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The corridor that leads to the floor of the U.S. House of Representatives is empty late Monday with no voting expected on a ‘fiscal cliff’ deal before the midnight deadline. (J. Scott Applewhite/AP)
The corridor that leads to the floor of the U.S. House of Representatives is empty late Monday with no voting expected on a ‘fiscal cliff’ deal before the midnight deadline. (J. Scott Applewhite/AP)

economy lab

Get ready for the next ‘fiscal cliff’ Add to ...

We enter 2013 without a resolution to the vexing “fiscal cliff” problem in the United States.

A deal, however, appears to be forthcoming, with President Barack Obama laying out a plan he believes can win approval in both the House of Representatives and the Senate. Any progress to settle the issue (which refers to the combined impact of federal spending cuts and tax increases) is welcome, but optimism should be cautious at best. Even if Mr. Obama can finalize the deal, he has only postponed, not solved, the problem.

The move that will receive the most attention would be the permanent ending of the Bush tax cuts on individual income of more than $400,000 (U.S.) and on family income of more than $450,000, but letting them continue for everyone else.

Less headline-worthy, but arguably more important, are moves to extend unemployment benefits, small-business tax credits, credits for wind power, and the earned-income and child tax credits. Unfortunately, all of these moves are temporary; many would require renewal in a year’s time, paving the way for a second “fiscal cliff” a year from now.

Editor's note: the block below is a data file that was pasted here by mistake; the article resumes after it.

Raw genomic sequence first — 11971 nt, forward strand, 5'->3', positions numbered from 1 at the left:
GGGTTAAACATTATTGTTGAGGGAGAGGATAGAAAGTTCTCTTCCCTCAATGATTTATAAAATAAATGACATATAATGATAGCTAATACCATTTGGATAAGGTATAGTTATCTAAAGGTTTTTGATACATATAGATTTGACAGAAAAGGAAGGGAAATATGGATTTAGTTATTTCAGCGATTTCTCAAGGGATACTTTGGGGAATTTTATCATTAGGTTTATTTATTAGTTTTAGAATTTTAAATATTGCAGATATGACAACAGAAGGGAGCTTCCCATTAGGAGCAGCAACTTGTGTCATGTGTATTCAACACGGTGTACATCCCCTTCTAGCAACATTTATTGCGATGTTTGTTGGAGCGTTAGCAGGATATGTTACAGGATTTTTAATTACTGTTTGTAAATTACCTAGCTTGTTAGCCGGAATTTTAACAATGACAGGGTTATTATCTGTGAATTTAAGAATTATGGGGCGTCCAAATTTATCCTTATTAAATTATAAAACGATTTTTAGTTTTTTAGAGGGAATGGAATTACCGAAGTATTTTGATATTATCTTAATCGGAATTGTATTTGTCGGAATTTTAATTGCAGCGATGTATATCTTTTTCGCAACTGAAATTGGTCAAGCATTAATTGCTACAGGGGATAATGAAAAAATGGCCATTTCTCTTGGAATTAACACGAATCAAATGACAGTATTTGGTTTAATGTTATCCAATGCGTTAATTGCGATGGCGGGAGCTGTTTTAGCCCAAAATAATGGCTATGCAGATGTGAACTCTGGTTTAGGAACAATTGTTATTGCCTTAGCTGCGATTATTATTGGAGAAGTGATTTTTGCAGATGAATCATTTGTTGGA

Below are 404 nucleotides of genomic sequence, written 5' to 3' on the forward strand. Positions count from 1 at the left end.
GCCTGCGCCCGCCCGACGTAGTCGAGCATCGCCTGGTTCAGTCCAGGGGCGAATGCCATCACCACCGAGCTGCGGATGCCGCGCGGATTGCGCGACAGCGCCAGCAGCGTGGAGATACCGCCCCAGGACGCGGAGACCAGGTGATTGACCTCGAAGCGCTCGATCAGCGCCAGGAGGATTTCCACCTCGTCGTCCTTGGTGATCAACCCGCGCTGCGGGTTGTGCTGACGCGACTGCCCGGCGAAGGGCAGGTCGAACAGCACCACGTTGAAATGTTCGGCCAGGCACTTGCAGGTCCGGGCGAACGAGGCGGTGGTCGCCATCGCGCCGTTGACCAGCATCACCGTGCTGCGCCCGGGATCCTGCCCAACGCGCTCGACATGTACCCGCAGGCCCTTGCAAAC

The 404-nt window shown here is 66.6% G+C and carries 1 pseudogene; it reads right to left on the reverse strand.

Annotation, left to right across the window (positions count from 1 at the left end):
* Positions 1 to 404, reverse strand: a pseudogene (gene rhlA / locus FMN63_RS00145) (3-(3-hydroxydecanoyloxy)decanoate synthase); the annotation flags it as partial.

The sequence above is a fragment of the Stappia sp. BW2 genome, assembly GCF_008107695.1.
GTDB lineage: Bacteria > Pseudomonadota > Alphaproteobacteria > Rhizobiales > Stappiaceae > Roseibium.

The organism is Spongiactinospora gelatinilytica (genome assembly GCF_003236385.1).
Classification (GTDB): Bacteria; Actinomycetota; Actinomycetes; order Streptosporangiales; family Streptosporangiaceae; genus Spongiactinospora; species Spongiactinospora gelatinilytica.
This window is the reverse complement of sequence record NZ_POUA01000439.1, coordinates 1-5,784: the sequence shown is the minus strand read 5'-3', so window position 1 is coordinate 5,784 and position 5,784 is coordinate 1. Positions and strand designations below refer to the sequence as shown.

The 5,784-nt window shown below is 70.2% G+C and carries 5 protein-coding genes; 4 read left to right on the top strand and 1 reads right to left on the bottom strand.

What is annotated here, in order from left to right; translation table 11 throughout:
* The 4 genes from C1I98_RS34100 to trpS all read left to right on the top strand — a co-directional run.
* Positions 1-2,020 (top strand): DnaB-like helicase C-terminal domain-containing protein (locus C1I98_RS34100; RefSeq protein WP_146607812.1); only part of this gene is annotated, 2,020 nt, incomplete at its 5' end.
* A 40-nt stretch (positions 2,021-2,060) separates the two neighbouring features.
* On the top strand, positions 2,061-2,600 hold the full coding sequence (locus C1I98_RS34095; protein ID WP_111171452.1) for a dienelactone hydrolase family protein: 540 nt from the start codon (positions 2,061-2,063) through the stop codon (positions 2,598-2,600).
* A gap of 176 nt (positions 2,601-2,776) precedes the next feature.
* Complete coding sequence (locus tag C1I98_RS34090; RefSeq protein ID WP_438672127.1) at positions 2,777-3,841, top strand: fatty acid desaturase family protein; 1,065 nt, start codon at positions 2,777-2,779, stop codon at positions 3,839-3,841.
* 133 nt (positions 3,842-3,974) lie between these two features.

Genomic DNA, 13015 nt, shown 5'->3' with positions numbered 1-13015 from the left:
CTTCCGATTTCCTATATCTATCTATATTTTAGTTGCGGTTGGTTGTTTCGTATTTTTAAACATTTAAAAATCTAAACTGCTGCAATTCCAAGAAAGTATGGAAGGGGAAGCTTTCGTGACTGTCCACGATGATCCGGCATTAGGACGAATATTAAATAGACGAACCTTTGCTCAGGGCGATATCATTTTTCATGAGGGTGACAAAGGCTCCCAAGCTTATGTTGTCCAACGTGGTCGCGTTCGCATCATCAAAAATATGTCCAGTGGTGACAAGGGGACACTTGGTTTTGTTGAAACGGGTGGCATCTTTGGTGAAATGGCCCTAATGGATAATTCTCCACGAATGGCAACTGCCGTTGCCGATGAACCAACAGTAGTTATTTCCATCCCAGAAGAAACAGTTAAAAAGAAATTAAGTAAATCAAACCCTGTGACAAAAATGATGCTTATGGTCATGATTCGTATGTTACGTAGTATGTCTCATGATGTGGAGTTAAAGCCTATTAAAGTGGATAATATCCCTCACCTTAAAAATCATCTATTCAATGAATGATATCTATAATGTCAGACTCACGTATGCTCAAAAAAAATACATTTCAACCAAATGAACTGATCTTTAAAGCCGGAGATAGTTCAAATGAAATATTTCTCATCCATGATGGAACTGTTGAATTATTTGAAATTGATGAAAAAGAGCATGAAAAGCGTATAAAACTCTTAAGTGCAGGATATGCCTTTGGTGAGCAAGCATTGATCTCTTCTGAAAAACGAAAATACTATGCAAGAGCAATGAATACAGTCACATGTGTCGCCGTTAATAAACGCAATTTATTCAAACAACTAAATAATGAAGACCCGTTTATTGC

There are still grave issues for the months ahead. Mr. Obama’s proposal does not cover a series of automatic spending cuts that are staggered throughout 2013. The uncertainty around these will slow U.S. economic growth, with government employees who worry that they may lose their jobs naturally reducing their own spending.

The biggest failure of the proposal is that it does not address the debt ceiling, which requires an increase by March at the latest. Even if Mr. Obama’s plan passes, he has bought himself only a few weeks of policy certainty. If the events of 2011 offer any guide, expect to see additional tax and spending reforms in exchange for Republican support for raising the debt ceiling. Any deal on the debt ceiling will not come quickly, however. Rather we will see the usual brinkmanship games, which will further erode consumer and investor confidence.

The best way to judge the impact of any economic event is to look at the market reaction. After Mr. Obama’s statement on Monday, the Dow Jones Industrial Index and the price of West Texas Intermediate crude oil both rose – but each by less than 1 per cent. Markets did not love his announcement, but did not hate it, either. Given that his proposed deal delays rather than eliminates the “fiscal cliff,” that response and lack of enthusiasm is appropriate.

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